Statistical Learning without Attention
43.4089, Monday, 18-May, 8:30 am - 12:30 pm, Pavilion
Feitong Yang1, Jonathan Flombaum1; 1Department of Psychological and Brain Sciences, Johns Hopkins University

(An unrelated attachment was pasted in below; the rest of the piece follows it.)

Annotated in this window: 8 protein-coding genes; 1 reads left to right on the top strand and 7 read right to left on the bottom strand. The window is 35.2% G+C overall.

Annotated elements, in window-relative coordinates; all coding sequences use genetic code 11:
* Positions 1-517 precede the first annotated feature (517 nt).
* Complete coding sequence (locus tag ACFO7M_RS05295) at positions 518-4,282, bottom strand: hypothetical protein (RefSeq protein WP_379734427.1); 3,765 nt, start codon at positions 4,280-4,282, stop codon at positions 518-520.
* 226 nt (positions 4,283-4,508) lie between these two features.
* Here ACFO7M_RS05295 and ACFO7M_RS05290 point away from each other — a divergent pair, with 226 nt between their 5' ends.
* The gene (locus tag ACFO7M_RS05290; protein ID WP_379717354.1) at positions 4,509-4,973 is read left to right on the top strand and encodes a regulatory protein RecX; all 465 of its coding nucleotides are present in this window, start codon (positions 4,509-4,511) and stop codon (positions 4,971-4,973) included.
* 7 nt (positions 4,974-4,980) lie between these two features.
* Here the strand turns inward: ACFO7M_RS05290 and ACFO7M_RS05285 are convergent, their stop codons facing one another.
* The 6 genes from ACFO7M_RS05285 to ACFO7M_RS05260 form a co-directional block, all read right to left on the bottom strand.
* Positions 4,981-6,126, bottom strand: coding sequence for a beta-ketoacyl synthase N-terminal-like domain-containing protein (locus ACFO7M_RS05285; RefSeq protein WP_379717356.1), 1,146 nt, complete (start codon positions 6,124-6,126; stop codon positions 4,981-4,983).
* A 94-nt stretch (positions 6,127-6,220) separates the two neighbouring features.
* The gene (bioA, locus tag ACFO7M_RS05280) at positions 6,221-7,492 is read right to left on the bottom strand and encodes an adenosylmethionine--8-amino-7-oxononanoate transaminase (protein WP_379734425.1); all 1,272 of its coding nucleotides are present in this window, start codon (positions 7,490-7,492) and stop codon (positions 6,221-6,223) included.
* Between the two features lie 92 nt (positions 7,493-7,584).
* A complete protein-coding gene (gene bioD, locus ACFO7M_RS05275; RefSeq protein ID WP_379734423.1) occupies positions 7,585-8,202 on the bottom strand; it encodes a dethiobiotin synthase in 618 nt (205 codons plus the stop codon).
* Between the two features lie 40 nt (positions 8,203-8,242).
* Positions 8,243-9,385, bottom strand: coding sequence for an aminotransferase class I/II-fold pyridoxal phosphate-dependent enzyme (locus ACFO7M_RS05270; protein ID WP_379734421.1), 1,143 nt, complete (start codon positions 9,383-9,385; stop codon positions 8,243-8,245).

We sought to investigate the role of attention in statistical learning, an area where current results conflict. Given a stream of shapes including two different colors, and instructed to attend one of the colors (via a cover task), will observers learn statistical regularities associated with the unattended color? Following previous studies, we employed a reaction time (RT) test following encoding. Speeded responses are made to a target shape (on each trial) embedded within an RSVP stream, with learning demonstrated as an RT benefit for second and third triplet items. However, typical procedures repeat the same triplets as fillers and test items, making learning during testing possible. We therefore conducted an experiment with only a test phase (i.e. no incidental exposure), and we found significant RT benefits consistent with statistical learning, even in the first 48 of 96 test trials. These results demonstrate that statistical learning can take place rapidly during the course of procedures that are at times employed to diagnose prior learning. We thus returned to the question of attention with a modified test procedure. In addition to a set of eight triplets shown during incidental exposure, we generated a place-holder-set of 12 additional shapes. Each test trial then included a target shape from one of the learning triplets. It appeared embedded appropriately within its triplet, but with that triplet embedded within a larger set including nine of the 12 place-holder-items. After confirming a lack of statistical learning during the test phase (i.e. without pre-exposure), we used it as the test component for the attended and unattended color experiment described initially. We found significant learning effects for attended and unattended shapes. In addition to furnishing an updated RT test, these results demonstrate the robustness of statistical learning, which arose rapidly and for unattended stimuli.